Celeriac steak
Peel 1 large celeriac and reserve skin. Place skin in a hot, non-stick pan with 1 tablespoon oil and cook over a high heat until it begins to blister and becomes deep golden. Add 2 cups vegetable stock and 2 tablespoons soy sauce and bring to a simmer. Discard the peelings. Cut the celeriac down the centre and trim the sides to make two steaks 2-2½cm thick. Place steaks into simmering stock and add 2 tablespoons butter. Cover with a sheet of baking paper, lower heat and reduce until all liquid is evaporated and only butter remains. Flip celeriac and add an additional tablespoon butter and gently fry until a fork inserts and they’re golden and tender.

Red cabbage steak
Remove outer leaves of a cabbage leaving just the dense heart, about 15cm in diameter. Cut cabbage in half through the core. Season each side with enough salt to get in between the layers. Take a cast iron pan and add just enough oil to barely cover the base. Heat until hot. Place the cabbage halves cut-side down and sear over a high heat for 2 minutes. Reduce the heat to low and continue cooking for 10 minutes – you want to push this to the very edge of burning, until it’s nearly black. Add 100g butter to the pan and raise the heat to medium. Continuously baste the cabbage in hot butter for 4-5 minutes. Test the core with a skewer until it yields to only moderate pressure. Remove from pan and wrap in foil to rest for 10 minutes. Serve with lemon wedge and freshly torn herbs.

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This recipe reminds me of an episode of Grand Designs. A lofty ambition, questioning if it looks right, sticking to the process and in the end the host declares, “What a triumph”. A humble dish in ingredients and appearance, but in my opinion, it batted way above all expectations.




Black lentil ragout with pappardelle
Finely grate 1 medium onion, 1 carrot, 2 stalks celery and 4 cloves garlic. Heat a heavy-based pot with 2 tablespoons oil and sweat vegetables for 4-6 minutes. Add ½ cup each red split lentils and black lentils and stir through. Add 150g tomato paste and ½ cup red wine. Bring to a simmer and add 1 x 400g can whole peeled tomatoes and 700ml vegetable stock. Return to a simmer, then lower heat to a bare simmer. Cook for 90 minutes, stirring regularly, until lentils begin to break apart and liquid has reduced by 30% to a thick ragout. Season with salt and pepper. While ragout is cooking, cook 400g pappardelle pasta and reserve. Toss pasta through the hot ragout and serve.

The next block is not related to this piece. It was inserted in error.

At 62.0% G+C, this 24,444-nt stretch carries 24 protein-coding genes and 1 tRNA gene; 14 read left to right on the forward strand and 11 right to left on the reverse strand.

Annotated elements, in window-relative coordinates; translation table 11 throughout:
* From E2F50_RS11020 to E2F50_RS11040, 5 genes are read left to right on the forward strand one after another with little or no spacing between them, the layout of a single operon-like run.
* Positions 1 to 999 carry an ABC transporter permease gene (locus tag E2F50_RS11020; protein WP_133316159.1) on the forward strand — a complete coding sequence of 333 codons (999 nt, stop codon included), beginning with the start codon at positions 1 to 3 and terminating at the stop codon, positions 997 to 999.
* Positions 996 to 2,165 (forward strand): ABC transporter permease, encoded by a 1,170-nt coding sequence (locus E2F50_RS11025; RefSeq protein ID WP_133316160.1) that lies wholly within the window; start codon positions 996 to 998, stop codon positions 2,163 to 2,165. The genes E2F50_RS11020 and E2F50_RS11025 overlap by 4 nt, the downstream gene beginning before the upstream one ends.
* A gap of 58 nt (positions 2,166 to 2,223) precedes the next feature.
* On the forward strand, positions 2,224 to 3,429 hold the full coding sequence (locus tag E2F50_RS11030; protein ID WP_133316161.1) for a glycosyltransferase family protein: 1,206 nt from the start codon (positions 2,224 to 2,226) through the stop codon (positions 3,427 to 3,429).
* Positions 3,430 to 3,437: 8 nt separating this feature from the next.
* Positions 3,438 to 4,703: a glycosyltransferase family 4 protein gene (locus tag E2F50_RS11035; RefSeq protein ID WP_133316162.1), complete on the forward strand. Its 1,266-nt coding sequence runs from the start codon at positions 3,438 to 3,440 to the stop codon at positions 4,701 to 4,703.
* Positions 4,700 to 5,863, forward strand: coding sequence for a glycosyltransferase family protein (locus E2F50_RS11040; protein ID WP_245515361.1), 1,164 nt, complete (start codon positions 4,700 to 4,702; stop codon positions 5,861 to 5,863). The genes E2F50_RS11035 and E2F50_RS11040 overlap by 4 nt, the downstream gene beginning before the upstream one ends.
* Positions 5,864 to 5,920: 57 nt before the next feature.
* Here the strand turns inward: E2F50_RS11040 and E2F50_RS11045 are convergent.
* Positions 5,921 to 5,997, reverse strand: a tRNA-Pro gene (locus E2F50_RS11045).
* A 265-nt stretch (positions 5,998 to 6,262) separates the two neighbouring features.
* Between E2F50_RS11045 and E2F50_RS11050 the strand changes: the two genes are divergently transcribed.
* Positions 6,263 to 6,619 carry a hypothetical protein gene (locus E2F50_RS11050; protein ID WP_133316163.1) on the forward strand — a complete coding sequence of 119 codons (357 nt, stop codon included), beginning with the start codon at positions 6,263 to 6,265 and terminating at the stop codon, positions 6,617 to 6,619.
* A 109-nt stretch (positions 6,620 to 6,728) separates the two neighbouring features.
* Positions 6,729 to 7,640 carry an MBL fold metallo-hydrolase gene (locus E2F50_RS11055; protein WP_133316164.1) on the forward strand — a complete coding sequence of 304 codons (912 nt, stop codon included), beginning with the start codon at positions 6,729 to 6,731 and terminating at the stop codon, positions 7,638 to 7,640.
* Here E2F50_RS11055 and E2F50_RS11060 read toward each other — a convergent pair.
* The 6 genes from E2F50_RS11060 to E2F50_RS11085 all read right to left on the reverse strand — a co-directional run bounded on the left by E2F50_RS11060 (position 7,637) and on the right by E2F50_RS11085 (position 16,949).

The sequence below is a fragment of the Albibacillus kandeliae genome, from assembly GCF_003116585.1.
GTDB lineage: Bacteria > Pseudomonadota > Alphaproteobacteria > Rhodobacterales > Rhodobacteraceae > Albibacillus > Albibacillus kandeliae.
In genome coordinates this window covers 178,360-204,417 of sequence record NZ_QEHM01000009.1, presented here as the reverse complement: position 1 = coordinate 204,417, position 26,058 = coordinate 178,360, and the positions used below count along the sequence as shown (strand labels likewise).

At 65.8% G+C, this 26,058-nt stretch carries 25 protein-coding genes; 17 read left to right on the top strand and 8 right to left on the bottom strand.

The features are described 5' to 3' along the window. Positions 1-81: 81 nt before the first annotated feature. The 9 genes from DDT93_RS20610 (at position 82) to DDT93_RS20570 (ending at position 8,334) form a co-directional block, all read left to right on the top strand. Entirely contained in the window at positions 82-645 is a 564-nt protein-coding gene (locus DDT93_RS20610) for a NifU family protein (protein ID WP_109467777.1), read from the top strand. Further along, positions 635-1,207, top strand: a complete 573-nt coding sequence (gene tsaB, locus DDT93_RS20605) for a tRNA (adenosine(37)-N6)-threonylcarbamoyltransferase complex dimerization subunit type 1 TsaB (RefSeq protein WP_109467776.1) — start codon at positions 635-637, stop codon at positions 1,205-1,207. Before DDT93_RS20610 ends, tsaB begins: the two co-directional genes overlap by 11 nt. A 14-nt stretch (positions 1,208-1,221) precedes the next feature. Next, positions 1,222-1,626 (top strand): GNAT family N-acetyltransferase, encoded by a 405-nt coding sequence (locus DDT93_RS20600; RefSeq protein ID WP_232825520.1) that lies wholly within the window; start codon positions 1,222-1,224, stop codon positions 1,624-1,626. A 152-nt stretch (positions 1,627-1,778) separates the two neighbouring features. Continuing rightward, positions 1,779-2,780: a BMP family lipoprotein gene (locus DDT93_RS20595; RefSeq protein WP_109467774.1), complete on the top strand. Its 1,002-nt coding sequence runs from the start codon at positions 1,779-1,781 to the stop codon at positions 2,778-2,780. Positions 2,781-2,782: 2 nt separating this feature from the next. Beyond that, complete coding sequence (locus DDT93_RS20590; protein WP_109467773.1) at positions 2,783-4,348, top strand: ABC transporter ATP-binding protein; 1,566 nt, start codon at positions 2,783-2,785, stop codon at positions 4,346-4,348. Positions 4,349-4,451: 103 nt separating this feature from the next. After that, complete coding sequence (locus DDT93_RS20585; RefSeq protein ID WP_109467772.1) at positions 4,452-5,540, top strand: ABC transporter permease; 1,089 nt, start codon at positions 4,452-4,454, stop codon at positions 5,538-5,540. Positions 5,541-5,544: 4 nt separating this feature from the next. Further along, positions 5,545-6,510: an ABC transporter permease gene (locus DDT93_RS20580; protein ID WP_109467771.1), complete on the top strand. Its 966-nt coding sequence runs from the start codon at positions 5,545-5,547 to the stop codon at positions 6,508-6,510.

Lentil, pickled raisin & herb salad
Wash 400g dried green puy lentils and put into a pot with twice as much water. Bring to a simmer and cook for 17-18 minutes until al dente. Strain thoroughly. While lentils are cooking, place ¼ cup apple cider vinegar into a pot and bring to a simmer. Remove from heat and add 4 tablespoons raisins, ⅓ cup cold-pressed neutral oil and 4 tablespoons drained capers. Combine warm lentils with warm dressing and allow to stand in a bowl. Add 1 thinly sliced red onion and 1 cup picked fresh herbs, including parsley, chervil and tarragon. Season with salt and pepper. Stir before serving. Can be served warm or at room temperature.

Red lentil soup
Soak 2 cups red lentils in cold water for 1 hour. Heat ½cup olive oil in a heavy pot. Add 1 diced onion and 2 diced carrots. Cook for 5-6 minutes to soften. Add 2 teaspoons each dried cumin, ground turmeric, oregano and 2 bay leaves. Cook for 2-3 minutes until fragrance is released. Add strained lentils, 1 x 400g can whole peeled tomatoes and 7 cups vegetable stock. Bring to a simmer and cook for 25 minutes, until lentils are tender. Remove from heat to cool briefly, discard bay leaves and blitz with an immersion blender until creamy. Add the juice from 1 lemon and season with salt and pepper. Serve with crumbled feta and fresh bread.